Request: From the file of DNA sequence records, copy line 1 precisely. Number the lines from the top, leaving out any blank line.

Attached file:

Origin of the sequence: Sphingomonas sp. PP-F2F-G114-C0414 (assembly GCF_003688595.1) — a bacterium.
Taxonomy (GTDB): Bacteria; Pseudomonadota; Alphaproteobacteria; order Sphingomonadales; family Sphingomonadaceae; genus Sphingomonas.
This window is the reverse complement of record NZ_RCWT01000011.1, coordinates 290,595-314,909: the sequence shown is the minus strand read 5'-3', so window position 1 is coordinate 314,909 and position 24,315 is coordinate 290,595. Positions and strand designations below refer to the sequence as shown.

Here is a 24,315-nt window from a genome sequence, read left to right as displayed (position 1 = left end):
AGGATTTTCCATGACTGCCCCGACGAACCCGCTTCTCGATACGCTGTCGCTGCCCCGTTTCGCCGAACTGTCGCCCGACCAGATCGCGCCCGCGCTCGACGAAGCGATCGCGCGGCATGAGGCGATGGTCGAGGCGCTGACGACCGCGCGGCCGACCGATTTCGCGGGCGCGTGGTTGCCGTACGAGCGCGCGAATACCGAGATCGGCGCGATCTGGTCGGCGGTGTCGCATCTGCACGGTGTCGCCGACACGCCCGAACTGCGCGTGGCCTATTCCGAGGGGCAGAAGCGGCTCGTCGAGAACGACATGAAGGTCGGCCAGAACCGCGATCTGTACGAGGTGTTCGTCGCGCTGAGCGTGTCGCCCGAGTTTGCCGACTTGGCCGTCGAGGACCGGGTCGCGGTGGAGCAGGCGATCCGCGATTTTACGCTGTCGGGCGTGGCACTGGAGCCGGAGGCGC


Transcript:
Origin of the sequence: Sphingomonas sp. PP-F2F-G114-C0414 (assembly GCF_003688595.1) — a bacterium.